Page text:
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Richard III Background

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Megan Altman

on 26 March 2013

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Transcript of Richard III Background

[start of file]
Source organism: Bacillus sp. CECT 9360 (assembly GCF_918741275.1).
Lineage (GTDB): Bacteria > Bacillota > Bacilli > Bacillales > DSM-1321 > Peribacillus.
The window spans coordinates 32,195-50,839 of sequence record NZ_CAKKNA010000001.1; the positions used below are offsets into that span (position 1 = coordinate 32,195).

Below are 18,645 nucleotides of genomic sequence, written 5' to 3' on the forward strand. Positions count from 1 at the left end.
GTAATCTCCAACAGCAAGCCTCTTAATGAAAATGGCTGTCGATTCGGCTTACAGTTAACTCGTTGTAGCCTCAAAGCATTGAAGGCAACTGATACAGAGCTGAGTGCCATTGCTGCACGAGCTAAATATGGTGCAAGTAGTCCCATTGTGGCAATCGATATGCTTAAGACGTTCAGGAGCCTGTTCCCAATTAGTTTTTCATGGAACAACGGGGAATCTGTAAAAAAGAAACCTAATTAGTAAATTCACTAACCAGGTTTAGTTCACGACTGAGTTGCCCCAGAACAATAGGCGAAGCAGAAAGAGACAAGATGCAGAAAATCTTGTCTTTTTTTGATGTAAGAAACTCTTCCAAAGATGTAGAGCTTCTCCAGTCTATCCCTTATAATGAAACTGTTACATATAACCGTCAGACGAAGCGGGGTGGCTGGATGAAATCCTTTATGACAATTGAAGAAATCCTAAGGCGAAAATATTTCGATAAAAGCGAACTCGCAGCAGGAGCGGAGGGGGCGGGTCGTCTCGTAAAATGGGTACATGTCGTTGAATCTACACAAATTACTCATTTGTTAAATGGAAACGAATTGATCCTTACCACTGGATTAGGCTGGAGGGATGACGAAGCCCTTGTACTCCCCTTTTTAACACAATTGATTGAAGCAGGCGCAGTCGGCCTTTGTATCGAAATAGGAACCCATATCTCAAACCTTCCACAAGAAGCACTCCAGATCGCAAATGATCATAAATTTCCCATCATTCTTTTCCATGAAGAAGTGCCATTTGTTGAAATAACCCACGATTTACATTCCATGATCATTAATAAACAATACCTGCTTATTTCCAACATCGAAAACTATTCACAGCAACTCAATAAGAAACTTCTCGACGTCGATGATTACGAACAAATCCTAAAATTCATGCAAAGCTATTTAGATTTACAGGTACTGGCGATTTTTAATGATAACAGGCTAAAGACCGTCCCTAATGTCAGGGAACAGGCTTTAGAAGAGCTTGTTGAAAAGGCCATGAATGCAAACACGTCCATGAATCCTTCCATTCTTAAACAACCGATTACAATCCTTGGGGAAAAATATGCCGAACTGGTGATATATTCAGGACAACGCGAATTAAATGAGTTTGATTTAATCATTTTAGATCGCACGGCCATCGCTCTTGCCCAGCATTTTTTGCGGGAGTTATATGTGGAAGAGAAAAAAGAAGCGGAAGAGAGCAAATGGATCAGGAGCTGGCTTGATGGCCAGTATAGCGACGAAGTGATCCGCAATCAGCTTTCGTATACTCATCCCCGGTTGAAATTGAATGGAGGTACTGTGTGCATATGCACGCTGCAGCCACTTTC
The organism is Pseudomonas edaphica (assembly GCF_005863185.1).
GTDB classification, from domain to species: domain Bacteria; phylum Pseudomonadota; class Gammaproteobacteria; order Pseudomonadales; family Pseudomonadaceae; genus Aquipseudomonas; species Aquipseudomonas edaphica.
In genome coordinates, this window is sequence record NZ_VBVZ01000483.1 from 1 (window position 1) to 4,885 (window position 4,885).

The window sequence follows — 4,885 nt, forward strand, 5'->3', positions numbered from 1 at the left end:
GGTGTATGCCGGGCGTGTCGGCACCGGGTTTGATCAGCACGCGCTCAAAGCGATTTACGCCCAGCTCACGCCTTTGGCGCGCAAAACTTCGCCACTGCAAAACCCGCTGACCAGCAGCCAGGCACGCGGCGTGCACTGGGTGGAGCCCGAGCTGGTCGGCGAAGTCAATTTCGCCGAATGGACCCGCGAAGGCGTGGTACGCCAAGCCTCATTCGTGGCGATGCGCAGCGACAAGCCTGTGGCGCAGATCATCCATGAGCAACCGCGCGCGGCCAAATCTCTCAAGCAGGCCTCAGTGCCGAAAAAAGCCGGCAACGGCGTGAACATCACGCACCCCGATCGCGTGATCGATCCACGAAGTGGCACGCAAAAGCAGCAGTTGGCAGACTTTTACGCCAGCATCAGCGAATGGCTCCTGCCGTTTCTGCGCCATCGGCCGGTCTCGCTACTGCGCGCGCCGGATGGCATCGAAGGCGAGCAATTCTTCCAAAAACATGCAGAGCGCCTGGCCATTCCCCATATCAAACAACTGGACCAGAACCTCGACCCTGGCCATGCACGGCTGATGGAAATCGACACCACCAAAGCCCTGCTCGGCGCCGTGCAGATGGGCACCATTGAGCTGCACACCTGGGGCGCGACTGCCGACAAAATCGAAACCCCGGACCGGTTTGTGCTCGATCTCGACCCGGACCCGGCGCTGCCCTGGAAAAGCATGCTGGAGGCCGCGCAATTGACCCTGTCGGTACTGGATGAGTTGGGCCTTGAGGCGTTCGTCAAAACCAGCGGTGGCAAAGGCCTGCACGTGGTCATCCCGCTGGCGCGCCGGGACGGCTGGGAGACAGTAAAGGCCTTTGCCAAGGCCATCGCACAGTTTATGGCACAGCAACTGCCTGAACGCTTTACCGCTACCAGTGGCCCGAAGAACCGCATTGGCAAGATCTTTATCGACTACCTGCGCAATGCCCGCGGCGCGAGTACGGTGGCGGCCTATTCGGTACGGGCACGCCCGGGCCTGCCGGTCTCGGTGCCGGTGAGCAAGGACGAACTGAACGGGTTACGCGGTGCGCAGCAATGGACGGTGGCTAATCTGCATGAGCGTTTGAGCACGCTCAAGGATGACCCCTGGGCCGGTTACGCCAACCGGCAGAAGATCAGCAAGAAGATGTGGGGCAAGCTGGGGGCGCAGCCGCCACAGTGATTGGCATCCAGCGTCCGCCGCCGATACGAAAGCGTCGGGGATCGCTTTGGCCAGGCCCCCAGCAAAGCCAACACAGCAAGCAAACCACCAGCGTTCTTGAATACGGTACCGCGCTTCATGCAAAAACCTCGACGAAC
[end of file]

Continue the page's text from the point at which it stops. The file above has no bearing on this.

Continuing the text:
Richard III Background Lancaster York Although Henry remained king for almost 40 years, he was incompetent in politics and suffered from mental illness. In 1460, one of the royal cousins, Richard Duke of York, asserted his claim to the throne. Several battles were fought, with no clear results. Each side would win one battle and lose the next. He claimed that Henry and the Lancastrians didn't have a true claim to the crown, and therefore he was simply restoring the throne to its rightful heirs. Henry IV spent most of his reign dealing with rebellions by the Mortimers, finally defeating them in the Battle of Shrewsbury in 1403. He was descended on both sides from sons of Edward III. Edward still needed to defeat Henry and Margaret, and he met their forces in the Battle of Towton, the largest battle of the war. vs. (white rose) (red rose) The Wars of the Roses Edward III had 5 sons. Edward, the Black Prince died before his father. The Black Prince's son, Richard II, was ten years old when he became king. After making many enemies, he was defeated and later killed by his cousin, Henry Bolingbroke (Henry IV). His cousins descended from Edward's second son, Lionel, Duke of Clarence, had a better claim to the throne. However, Henry's father was Edward's third son, John of Gaunt, Duke of Lancaster. His son, Henry V, ruled successfully for 9 years, and conquered France in the Battle of Agincourt. The Treaty of Troyes agreed that Henry V would marry Princess Katherine, uniting France and England. Unfortunately, both Henry and Charles died within months of each other, leaving behind the nine-month-old Henry VI to rule both kingdoms. Henry and his heirs would rule France and England after Charles VI died, which disinherited the heir to the French throne, the Dauphin. The royal uncles and cousins asserted themselves, constantly bickering with each other. The war with France continued, as the Dauphin tried to win control of the country back from the English. He was assisted by Joan of Arc, who helped ensure his coronation as King of France in 1429. The war continued, and the English were eventually driven out of France. The English nobles began fighting each other, with occasional armed conflicts. Since his mother was descended from Edward's second son, Richard's claim was stronger than Henry's. The civil war that erupted was a dynastic struggle known as the Wars of the Roses. The Yorkists, led by Richard, Duke of York, were represented by the white rose. The Lancastrians, nominally led by Henry VI, but actually by his wife, Margaret of Anjou, were represented by the red rose. The Yorks eventually captured King Henry after one battle, and Richard, Duke of York, marched to London and claimed the throne. However, Parliament sided with King Henry, and a treaty was signed, naming Richard as Henry's heir, and disinheriting Edward, the Prince of Wales. Queen Margaret didn't accept the treaty, and raised an army, attacking York at the Battle of Wakefield. It was a complete Lancastrian victory. Both York and his second son, Edmond, Earl of Rutland, were killed. Richard's oldest son, Edward, became the Duke of York and renewed his father's claim to the throne. His forces marched on London, forcing Henry and Margaret to flee. He entered in triumph, and was crowned King Edward IV. Both sides determined to settle the issue that day, with no quarter asked or given. Henry's forces suffered a devestating defeat. Henry, Margaret, and their son Edward fled to Scotland. Although there were occasional Lancastrian rebellions, Edward IV was able to rule in relative peace for 10 years. During one of the rebellions, Henry VI was captured and imprisoned in the Tower of London. Although Edward's advisers tried to arrange a marriage for him with a foreign princess, he wed an English widow instead, named Elizabeth Woodville. Elizabeth had many relatives, who quickly took advantage of their new royal connection by securing for themselves new titles, positions, and wealthy spouses. There were many quarrels between the older nobility and the "upstart" Woodvilles. Edward's brother George, Duke of Clarence and a few other nobles rebelled against him. Henry VI was restored to the throne for 2 years before Edward recaptured London. Margaret and her son Edward, Prince of Wales, met King Edward IV at the Battle of Tewkesbury. Henry's son Edward, the Lancastrian heir to the throne, was killed. With no heirs to succeed him, Henry was murdered shortly afterward to strengthen the Yorkist claim to the throne.
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